I recently took the train home from San Diego this last weekend. As I sat down on the train I immediately plugged in- headphones on, sunglasses over my eyes, and face buried in the book I was reading. I was thinking to myself, “Wow, I must be so approachable right now, reading a book!”
Seriously? That thought actually crossed my mind? I thought that reading a book showed that I wasn’t as phone obsessed as everyone else on the train?
I can only imagine that trains back in the early 1900’s weren’t so quiet. People had these weird things we refer to as “conversations” with each other and probably discussed the amazing literature that was available to them at the time, assuming they had been educated.
The train home from San Diego was silent. People only spoke in short phrases like “Excuse me” or “Right behind you”. I nearly had a heart attack when a guy approached my row after a stop and asked, “Can I sit here?”
There we sat, in uncomfortable silence, for seven stops. As we were sitting in the tiny train seats I became aware that we both were sitting with headphones plugged in, sunglasses on, and I had my book.
It struck me as strange, that here we are in 2015 with insane amounts of “social” media, and I sat in silence with another human being next to me. Plugged into our own worlds, neither of us felt the need to strike up a conversation with one another. Why should I feel the need to talk to the person sitting next to me when I’m busy having five, six other conversations through my phone with people I can’t see face to face?
It’s true when it’s said that the generations are quickly forgetting how to communicate with one another. As I sat on this train, I decided to take my headphones out and look out the window instead of into my book. The guy next to me still made no change and did not once try to speak with me at all. But in all fairness, neither did I. I recognized his headphones as his line of defense from all conversations with strangers- a way for him to tell the outside world, “I’m busy with my social media world.”
When the guy in the row in front of me asked if a seat was empty, he smiled at the woman who answer and asked, “Great! How’s it going?”
Stunned, the woman took an awkward beat to reply by simply saying, “Fine.” They spent the rest of the train ride in complete silence.
As we become more social in our online worlds, chatting with people we’ve never met thinking that we know everything about them, we’re forgetting that we are surrounded by people every day. I’ve had friends who have said that they feel lonely out in the world, or unprotected when they don’t have headphones in.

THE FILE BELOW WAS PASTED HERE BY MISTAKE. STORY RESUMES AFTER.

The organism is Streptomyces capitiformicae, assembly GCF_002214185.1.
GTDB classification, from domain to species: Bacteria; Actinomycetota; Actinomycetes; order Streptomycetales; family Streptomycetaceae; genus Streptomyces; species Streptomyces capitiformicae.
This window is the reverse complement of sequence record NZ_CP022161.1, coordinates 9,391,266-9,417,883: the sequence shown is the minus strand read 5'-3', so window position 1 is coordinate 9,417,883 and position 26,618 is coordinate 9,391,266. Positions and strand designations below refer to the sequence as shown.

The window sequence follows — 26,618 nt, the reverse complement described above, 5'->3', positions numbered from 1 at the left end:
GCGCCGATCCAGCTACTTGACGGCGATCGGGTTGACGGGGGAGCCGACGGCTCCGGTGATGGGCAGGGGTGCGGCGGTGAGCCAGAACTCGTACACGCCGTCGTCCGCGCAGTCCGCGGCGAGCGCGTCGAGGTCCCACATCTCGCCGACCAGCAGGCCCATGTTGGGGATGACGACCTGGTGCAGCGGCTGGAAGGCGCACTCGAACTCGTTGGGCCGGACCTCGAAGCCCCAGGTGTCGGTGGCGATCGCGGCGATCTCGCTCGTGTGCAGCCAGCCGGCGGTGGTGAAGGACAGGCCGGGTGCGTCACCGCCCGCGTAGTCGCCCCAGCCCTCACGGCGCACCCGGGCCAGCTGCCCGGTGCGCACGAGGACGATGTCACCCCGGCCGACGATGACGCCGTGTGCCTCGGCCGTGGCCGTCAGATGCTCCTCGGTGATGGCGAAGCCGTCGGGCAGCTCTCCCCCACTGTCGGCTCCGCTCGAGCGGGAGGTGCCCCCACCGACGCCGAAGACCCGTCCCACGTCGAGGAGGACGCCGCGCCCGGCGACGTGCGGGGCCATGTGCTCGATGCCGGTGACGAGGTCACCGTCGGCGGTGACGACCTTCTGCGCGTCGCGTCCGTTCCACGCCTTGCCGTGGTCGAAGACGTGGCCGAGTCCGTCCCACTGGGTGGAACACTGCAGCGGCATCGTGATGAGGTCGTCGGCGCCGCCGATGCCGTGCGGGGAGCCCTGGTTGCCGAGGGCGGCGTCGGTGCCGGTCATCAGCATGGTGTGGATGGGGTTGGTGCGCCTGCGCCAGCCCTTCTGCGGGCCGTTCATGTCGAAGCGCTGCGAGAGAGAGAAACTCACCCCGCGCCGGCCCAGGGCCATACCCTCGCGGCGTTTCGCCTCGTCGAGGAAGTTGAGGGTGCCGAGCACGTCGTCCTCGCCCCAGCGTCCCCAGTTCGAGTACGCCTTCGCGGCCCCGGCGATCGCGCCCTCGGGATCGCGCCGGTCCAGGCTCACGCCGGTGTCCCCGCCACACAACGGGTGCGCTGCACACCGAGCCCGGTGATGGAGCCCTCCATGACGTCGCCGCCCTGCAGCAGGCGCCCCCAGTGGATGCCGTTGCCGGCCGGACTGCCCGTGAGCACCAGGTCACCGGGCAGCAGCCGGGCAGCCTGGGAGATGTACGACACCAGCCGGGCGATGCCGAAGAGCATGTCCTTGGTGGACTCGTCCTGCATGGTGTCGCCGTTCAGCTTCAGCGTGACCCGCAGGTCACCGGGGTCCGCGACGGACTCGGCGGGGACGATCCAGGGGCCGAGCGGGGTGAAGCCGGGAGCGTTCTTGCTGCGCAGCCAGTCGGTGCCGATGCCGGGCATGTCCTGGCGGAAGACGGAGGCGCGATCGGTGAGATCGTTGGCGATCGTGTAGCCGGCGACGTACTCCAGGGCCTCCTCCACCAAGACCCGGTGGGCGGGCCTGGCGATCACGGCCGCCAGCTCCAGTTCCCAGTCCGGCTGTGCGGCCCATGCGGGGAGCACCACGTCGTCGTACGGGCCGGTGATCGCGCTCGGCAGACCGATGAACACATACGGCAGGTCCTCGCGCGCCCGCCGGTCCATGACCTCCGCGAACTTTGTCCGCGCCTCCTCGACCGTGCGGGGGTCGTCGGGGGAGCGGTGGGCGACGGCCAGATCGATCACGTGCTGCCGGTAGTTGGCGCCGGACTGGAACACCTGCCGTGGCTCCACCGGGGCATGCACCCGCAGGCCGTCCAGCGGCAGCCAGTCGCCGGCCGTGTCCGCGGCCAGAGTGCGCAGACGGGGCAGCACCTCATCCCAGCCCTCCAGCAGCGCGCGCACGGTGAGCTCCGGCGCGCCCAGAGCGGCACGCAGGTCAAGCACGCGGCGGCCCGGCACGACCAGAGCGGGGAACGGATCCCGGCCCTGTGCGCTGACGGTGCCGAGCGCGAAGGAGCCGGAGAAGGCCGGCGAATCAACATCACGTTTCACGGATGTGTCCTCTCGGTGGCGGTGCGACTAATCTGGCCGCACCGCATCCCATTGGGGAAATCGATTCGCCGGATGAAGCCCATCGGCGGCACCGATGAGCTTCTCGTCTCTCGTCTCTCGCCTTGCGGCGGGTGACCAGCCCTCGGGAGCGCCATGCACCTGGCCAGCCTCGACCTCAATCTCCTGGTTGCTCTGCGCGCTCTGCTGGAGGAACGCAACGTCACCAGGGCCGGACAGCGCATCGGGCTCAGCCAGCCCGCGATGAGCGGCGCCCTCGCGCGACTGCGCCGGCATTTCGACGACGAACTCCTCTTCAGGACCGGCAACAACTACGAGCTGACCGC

You’re seen as strange, not outgoing, when you try to strike up conversations with strangers. It’s not a normal cultural standard anymore, because people are too wrapped up in their own social media worlds to care about anything else going on around them.
I sat on a train with strangers, all traveling to different places with different stories, and I didn’t even manage to get the name of the guy who sat down next to me for half the ride. No one is “social” anymore by any means of the word. We’re all at our peak of anti-socialness.
In fact, if you even want to meet people these days to date, you don’t even have to leave the house anymore. Honestly, you never have to leave your house anymore. You can work remotely, chat with people online, meet people through online dating websites, and view travel pictures all from your couch. No need to socialized with people in person.
It’s innate. As humans, we’re supposed to converse with other people face-to-face. Silly to deny ourselves otherwise, we have created an entire world where we don’t exist in real time anymore and neither do the people around us. We can sit next to strangers on trains or our own friends on the couch, and never speak one word to them- instead happily absorbed into our phones.
Do people even know how to hold real conversations anymore? Sometimes I’m not even sure I can hold a real, stimulating conversation anymore; in part because I worry that if I have a thought that goes on for too long-
Oh what’s the point, I’ve already lost their attention because I don’t glow and they can’t click me like their phones.
The more anti-social we appear, the less and less likely others will consider approaching us. We could be missing out on some of the greatest relationships and we’ll never know, thinking that all we need in life we’re holding in the palms of our hands.
Putting down our phones makes us vulnerable, because we’re sitting in a world where everyone else looks and judges us through a lens. Through this lens, we don’t appear skinny enough, attractive enough, funny enough, or worthy enough for others time if we simply try to exist in the real world. It’s frightening to think how many friendships would end if people deleted their social media accounts. Because well, god forbid you would have to call them to ask about your friend’s day, or even worse, see them in person.
Truly a shame that the more social our media becomes, the less social we are.
Check out this video that went viral not long ago that really makes you reconsider having your phone glued to your face: